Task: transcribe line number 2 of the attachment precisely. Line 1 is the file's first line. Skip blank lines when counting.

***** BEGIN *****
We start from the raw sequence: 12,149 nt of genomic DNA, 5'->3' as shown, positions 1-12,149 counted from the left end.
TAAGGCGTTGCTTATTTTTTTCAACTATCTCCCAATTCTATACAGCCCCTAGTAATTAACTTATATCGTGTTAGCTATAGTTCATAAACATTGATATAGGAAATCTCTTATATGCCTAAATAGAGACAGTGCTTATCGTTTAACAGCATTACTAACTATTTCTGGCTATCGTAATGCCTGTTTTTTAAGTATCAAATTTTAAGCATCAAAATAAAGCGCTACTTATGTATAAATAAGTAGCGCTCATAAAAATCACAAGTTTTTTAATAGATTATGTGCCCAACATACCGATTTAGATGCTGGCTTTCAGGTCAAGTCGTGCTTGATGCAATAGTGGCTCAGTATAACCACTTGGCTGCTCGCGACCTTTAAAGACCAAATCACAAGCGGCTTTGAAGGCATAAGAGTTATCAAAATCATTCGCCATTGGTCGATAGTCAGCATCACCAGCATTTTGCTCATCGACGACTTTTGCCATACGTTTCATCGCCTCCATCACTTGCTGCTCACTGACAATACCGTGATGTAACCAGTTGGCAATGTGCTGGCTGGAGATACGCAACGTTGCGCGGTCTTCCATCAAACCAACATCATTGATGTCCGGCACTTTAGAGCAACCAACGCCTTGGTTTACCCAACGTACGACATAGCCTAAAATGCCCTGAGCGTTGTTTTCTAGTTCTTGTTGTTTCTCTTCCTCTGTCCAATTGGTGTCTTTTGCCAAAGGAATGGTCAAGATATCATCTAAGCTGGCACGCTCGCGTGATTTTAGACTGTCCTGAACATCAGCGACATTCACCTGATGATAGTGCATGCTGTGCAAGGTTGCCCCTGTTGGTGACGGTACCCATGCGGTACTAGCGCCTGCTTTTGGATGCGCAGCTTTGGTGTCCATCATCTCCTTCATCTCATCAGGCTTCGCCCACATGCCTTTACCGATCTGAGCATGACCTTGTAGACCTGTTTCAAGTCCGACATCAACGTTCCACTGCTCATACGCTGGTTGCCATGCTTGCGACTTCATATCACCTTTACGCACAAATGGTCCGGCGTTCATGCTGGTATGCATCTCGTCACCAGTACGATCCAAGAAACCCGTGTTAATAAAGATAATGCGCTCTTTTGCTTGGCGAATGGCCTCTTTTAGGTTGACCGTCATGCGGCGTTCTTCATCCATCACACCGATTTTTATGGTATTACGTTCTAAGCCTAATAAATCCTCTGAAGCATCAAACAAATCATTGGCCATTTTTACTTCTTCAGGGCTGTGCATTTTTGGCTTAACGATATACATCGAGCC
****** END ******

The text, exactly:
TAAGGCGTTGCTTATTTTTTTCAACTATCTCCCAATTCTATACAGCCCCTAGTAATTAACTTATATCGTGTTAGCTATAGTTCATAAACATTGATATAGGAAATCTCTTATATGCCTAAATAGAGACAGTGCTTATCGTTTAACAGCATTACTAACTATTTCTGGCTATCGTAATGCCTGTTTTTTAAGTATCAAATTTTAAGCATCAAAATAAAGCGCTACTTATGTATAAATAAGTAGCGCTCATAAAAATCACAAGTTTTTTAATAGATTATGTGCCCAACATACCGATTTAGATGCTGGCTTTCAGGTCAAGTCGTGCTTGATGCAATAGTGGCTCAGTATAACCACTTGGCTGCTCGCGACCTTTAAAGACCAAATCACAAGCGGCTTTGAAGGCATAAGAGTTATCAAAATCATTCGCCATTGGTCGATAGTCAGCATCACCAGCATTTTGCTCATCGACGACTTTTGCCATACGTTTCATCGCCTCCATCACTTGCTGCTCACTGACAATACCGTGATGTAACCAGTTGGCAATGTGCTGGCTGGAGATACGCAACGTTGCGCGGTCTTCCATCAAACCAACATCATTGATGTCCGGCACTTTAGAGCAACCAACGCCTTGGTTTACCCAACGTACGACATAGCCTAAAATGCCCTGAGCGTTGTTTTCTAGTTCTTGTTGTTTCTCTTCCTCTGTCCAATTGGTGTCTTTTGCCAAAGGAATGGTCAAGATATCATCTAAGCTGGCACGCTCGCGTGATTTTAGACTGTCCTGAACATCAGCGACATTCACCTGATGATAGTGCATGCTGTGCAAGGTTGCCCCTGTTGGTGACGGTACCCATGCGGTACTAGCGCCTGCTTTTGGATGCGCAGCTTTGGTGTCCATCATCTCCTTCATCTCATCAGGCTTCGCCCACATGCCTTTACCGATCTGAGCATGACCTTGTAGACCTGTTTCAAGTCCGACATCAACGTTCCACTGCTCATACGCTGGTTGCCATGCTTGCGACTTCATATCACCTTTACGCACAAATGGTCCGGCGTTCATGCTGGTATGCATCTCGTCACCAGTACGATCCAAGAAACCCGTGTTAATAAAGATAATGCGCTCTTTTGCTTGGCGAATGGCCTCTTTTAGGTTGACCGTCATGCGGCGTTCTTCATCCATCACACCGATTTTTATGGTATTACGTTCTAAGCCTAATAAATCCTCTGAAGCATCAAACAAATCATTGGCCATTTTTACTTCTTCAGGGCTGTGCATTTTTGGCTTAACGATATACATCGAGCC